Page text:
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Publication numberUS5329678 A
Publication typeGrant
Application numberUS 08/123,736
Publication dateJul 19, 1994
Filing dateSep 20, 1993
Priority dateSep 20, 1993
Fee statusPaid
Also published asCN1072473C, CN1133551A, DE69415333D1, DE69415333T2, EP0720435A1, EP0720435B1, WO1995008279A1
Publication number08123736, 123736, US 5329678 A, US 5329678A, US-A-5329678, US5329678 A, US5329678A
InventorsDante V. Bagnasco
Original AssigneeBagnasco Dante Victor
Export CitationBiBTeX, EndNote, RefMan
External Links: USPTO, USPTO Assignment, Espacenet
Molded safety pin
US 5329678 A
Abstract
A molded safety pin having an elongated base portion with extensions at both ends is described. At the first extension a hinged connection provides the means for biasing the pin portion at the juncture of the means for anchoring the pin and the base portion. At the second extension a detent structure provides the means for holding the pin portion securely when the safety pin is in a closed position while permitting convenient manual release of the pin when required.
Additionally a simplified injection mold for fabricating the safety pin is described.
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Claims(8)
What is claimed is:
1. A molded safety pin of the character described, comprising:
(a) a base portion being elongated in length relative to the width of the base portion, the base portion having an upper surface and a lower surface;
(b) a first extension at one end of the base portion;
(c) means for providing a hinged connection between the first extension and the base portion;
(d) the first extension being thicker than the base portion, with a part of the first extension being normally below the lower surface of the base portion when the safety pin is in an open position;
(e) the first extension having a pin portion anchored therein, the pin portion extending substantially in a linear direction away from the first extension and the base portion when the safety pin is in an open position;
(f) the pin portion being readily biased back over the upper surface of the base portion by means of the hinged connection between the first extension and the base portion;
(g) a second extension comprising a detent extending in a reverse loop from the opposite end of the base portion for retaining the pin portion in a closed position when the pin portion is moved beneath the detent;
(h) the base portion also including as a molded part thereof a wing-like pin guiding structure extending transversely from the upper surface of the base portion at opposite sides of the detent to partly enclose and overlie the detent.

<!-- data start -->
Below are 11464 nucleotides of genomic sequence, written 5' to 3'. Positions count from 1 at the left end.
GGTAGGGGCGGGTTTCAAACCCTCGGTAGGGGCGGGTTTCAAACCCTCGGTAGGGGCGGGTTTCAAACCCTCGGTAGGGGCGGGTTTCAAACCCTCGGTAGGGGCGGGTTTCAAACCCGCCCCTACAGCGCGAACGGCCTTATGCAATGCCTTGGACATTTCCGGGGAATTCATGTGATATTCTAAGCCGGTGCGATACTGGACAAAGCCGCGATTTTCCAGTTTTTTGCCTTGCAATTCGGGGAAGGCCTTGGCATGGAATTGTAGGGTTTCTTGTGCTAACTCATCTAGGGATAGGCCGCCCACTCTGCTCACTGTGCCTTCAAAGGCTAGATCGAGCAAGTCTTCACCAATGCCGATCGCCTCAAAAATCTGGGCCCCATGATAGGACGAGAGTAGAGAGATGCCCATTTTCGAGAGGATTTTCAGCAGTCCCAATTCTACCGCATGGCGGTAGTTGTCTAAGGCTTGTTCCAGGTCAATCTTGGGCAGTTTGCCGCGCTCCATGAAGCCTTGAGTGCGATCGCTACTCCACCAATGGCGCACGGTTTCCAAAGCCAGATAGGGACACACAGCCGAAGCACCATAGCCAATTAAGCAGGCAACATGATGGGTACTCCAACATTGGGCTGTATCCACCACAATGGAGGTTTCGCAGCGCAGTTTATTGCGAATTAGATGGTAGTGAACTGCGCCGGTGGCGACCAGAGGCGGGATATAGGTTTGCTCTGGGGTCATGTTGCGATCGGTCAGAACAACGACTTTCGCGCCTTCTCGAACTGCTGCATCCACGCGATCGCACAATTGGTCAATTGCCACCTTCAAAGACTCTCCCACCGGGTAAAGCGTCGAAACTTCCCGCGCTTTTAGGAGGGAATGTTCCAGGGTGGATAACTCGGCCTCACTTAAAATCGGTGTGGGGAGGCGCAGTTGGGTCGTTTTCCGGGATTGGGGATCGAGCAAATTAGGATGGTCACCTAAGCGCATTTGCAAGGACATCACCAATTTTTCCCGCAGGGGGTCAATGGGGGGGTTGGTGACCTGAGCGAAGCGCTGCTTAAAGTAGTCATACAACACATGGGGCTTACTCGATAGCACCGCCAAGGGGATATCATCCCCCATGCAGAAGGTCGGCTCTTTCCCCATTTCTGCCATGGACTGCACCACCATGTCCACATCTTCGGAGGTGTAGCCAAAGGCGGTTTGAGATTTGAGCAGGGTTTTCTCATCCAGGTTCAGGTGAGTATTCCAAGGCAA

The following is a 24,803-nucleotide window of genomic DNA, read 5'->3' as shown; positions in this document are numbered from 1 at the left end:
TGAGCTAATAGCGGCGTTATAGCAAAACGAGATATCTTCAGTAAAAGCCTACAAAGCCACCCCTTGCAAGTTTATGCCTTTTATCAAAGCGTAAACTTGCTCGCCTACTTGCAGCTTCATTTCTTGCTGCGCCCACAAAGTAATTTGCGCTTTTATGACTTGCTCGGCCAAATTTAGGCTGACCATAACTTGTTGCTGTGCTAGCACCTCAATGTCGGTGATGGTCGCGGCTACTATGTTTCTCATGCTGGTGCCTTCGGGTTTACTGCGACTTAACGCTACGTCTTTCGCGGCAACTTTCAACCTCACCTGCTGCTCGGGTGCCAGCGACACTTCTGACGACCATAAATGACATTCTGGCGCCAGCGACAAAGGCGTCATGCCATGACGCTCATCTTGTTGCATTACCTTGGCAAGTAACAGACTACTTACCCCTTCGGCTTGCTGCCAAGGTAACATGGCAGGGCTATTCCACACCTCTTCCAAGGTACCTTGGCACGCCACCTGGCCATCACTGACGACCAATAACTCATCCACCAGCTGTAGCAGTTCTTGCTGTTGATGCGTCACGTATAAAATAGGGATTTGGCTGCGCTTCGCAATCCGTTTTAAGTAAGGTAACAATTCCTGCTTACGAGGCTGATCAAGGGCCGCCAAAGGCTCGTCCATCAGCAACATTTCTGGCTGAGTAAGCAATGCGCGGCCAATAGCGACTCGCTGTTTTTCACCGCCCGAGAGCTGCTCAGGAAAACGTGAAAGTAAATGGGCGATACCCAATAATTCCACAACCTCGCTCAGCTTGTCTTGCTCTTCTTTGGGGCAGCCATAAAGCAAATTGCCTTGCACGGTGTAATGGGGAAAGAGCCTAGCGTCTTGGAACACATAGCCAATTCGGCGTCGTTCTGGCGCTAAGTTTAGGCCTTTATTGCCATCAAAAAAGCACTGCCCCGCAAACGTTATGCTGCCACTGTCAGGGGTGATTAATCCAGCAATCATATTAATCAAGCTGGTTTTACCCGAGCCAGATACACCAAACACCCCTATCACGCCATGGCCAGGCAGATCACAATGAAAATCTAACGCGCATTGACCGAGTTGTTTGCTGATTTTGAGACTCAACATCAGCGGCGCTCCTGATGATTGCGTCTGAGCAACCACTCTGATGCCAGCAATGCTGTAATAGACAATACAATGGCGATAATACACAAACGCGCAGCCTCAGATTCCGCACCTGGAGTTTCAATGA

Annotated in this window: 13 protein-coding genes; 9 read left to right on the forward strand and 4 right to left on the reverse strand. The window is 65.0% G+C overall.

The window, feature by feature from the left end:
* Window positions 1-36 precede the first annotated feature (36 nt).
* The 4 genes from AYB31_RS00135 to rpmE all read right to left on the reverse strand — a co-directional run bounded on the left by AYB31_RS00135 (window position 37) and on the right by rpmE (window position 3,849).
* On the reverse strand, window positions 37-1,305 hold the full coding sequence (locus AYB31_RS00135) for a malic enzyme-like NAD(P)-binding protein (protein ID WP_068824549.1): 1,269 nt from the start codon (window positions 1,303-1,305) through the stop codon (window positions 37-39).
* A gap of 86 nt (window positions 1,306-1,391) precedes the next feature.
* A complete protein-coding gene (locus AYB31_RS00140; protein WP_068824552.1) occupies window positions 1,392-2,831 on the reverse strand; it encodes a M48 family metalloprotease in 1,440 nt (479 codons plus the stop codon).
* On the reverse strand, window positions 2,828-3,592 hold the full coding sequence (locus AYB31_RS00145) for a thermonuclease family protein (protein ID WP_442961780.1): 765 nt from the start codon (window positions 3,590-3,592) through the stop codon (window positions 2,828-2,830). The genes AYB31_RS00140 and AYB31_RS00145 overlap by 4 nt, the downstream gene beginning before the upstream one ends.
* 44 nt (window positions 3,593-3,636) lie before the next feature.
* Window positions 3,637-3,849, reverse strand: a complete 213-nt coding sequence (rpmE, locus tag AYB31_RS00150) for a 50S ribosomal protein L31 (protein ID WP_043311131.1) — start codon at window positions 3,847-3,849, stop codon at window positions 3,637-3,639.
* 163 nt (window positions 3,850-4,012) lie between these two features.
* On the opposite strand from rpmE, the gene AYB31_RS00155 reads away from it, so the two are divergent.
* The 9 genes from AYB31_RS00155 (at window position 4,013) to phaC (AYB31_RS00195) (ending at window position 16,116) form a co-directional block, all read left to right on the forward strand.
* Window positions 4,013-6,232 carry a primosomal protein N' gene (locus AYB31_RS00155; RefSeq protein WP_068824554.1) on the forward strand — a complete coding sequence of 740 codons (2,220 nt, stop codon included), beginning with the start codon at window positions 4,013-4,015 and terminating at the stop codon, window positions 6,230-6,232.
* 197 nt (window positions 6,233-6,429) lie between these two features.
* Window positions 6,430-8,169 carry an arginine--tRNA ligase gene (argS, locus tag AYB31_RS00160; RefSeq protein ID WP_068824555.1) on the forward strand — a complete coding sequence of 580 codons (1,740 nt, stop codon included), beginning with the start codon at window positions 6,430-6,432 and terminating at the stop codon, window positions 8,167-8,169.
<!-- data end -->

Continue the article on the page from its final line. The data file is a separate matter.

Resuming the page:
2. A safety pin according to claim 1 wherein the hinged connection is an integrally molded portion of the safety pin comprising a channel across the width of the base portion in the lower surface of the base portion at a juncture between the base portion and the first extension, the channel forming a weakened area at the juncture so that the pin portion can be readily biased back over the base portion.
3. A safety pin according to claim 1 wherein the wing-like pin guiding structure further comprises a pin guiding slot, the slot having walls at either side of the slot sloping obliquely away from the detent in order to facilitate the insertion of the pin portion within the slot.
4. A safety pin according to claim 1 wherein the detent further comprises flat, laterally extending side walls which contact the pin guiding structure.
5. A safety pin according to claim 1 wherein a portion of the wing-like pin guiding structure completely overlies the detent.
6. A safety pin according to claim 1 wherein the safety pin is substantially molded in a suitable plastic.
7. A safety pin according to claim 6 wherein the pin portion is fabricated in plastic.
8. A safety pin according to claim 6 wherein the pin portion is fabricated in metal.
Description
BACKGROUND

This invention relates to safety pins of the positive locking type, wherein the piercing end of the biased pin shaft is manually depressed from its open position and moved into a restraining or locking detent, and wherein the pin can be subsequently released only by a joint manipulation of the pin shaft and locking detent. Safety pins of this character are disclosed in my U.S. Pat. Nos. 2,546,669, 2,760,247, 3,018,533, 3,883,930, and 4,071,927. The instant invention is concerned with improvements on my patents, and is particularly directed to an improved safety pin of inexpensive molded construction.

It is therefore a principal object of the invention to provide a molded safety pin of the character described above that can be mass produced inexpensively.

A further object of this invention is to provide a safety pin of the character described above that can be molded in a simplified plastic injection mold.

Another object of the invention is to provide a safety pin of the character described above wherein a hinged section provided the means for biasing the pin shaft.

Still another object of this invention is to provide a safety pin of the character described above having additional convenience in both pin insertion and pin release.

An additional object of this invention is to provide a safety pin of the character described wherein the pin shaft can be fabricated in either plastic or metal.

SUMMARY

These and other objects are obtained by the molded safety pin of the instant invention. In one version of the invention the safety pin is molded in its entirety out of a suitable resilient and strong plastic material, such as, for example, polypropylene. The safety pin is comprised of an elongated planar base portion having an upper surface and a lower surface, with extentions at both ends of the base. At one end of the base the pin portion of the safety pin is anchored to a first extension. This first extension has a top surface substantially co-planar with the upper surface of the base portion when the safety pin is in fully open position. The top, co-planar surface of the first extension is connected by a hinge to the base portion, the hinge in this version consisting of a channel across the width of the lower surface of the junction between the first extension and the base portion, making this area of the juncture substantially thinner than the base portion. A central portion of the first extension is thicker then the base portion, and a part of this extension is therefore normally perpendicular to and below the upper surface of the base when the hinged connection is open. In this position the pin portion of the safety pin extends longitudinally away from the base portion and the end of the first extention.